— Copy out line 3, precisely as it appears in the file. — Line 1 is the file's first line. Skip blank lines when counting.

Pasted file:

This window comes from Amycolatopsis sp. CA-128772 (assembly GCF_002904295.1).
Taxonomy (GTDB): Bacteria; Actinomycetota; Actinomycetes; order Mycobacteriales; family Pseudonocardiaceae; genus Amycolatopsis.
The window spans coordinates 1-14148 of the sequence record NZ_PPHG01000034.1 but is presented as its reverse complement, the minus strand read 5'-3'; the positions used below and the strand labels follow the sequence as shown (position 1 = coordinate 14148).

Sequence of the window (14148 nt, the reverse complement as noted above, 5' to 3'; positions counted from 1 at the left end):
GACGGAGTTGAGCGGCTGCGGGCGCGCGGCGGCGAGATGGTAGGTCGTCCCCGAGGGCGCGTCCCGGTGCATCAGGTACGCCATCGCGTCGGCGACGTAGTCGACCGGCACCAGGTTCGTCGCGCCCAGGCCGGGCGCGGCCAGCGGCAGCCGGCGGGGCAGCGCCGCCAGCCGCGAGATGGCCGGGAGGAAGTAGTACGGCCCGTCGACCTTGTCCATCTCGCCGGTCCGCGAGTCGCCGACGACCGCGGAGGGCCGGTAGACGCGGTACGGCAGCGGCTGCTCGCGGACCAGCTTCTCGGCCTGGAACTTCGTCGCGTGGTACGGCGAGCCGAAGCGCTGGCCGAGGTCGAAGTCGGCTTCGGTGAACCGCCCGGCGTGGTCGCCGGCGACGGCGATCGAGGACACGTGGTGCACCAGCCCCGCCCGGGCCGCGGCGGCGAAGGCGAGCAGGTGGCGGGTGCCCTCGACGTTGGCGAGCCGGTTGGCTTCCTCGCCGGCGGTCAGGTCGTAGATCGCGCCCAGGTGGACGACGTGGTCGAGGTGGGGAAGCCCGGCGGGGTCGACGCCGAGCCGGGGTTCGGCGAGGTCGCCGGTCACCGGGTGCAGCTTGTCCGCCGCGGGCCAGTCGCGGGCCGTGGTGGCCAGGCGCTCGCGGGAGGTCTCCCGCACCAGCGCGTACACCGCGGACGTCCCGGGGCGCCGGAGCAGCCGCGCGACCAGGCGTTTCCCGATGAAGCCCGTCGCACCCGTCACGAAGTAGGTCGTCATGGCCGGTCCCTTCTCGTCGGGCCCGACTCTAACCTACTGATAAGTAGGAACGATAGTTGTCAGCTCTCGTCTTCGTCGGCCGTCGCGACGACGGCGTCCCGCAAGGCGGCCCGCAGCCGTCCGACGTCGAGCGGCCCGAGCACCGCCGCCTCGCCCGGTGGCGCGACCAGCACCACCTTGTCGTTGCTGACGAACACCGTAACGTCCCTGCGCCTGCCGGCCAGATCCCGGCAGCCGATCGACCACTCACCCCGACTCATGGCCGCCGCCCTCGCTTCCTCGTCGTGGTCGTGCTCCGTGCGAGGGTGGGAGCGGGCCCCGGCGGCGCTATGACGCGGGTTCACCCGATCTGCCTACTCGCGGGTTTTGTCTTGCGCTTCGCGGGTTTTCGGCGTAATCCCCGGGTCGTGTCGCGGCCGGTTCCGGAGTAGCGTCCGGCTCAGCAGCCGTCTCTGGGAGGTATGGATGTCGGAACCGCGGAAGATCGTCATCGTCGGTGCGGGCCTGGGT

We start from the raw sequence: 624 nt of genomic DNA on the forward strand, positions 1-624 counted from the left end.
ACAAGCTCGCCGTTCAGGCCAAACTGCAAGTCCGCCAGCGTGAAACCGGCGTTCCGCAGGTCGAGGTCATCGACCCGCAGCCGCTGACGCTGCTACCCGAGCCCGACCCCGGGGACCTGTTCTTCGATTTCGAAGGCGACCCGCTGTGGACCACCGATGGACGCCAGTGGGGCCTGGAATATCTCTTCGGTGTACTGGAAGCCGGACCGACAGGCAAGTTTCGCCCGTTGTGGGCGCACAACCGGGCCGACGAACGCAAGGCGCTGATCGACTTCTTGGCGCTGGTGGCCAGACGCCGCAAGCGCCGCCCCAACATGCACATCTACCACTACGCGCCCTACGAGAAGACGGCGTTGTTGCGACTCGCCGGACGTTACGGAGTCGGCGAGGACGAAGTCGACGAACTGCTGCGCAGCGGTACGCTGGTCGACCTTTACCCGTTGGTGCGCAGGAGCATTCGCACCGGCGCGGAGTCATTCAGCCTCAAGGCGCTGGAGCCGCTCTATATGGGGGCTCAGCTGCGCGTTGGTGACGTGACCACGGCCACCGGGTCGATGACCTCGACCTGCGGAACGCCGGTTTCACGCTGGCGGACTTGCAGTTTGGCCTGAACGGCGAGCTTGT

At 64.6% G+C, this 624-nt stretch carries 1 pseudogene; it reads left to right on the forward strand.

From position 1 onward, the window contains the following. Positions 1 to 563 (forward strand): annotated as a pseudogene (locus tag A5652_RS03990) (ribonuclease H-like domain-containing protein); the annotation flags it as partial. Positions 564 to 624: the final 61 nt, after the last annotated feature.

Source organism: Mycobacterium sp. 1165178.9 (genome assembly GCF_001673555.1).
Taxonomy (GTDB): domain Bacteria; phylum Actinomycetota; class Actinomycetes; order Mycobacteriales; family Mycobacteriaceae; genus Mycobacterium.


The window spans coordinates 1-14148 of the sequence record NZ_PPHG01000034.1 but is presented as its reverse complement, the minus strand read 5'-3'; the positions used below and the strand labels follow the sequence as shown (position 1 = coordinate 14148).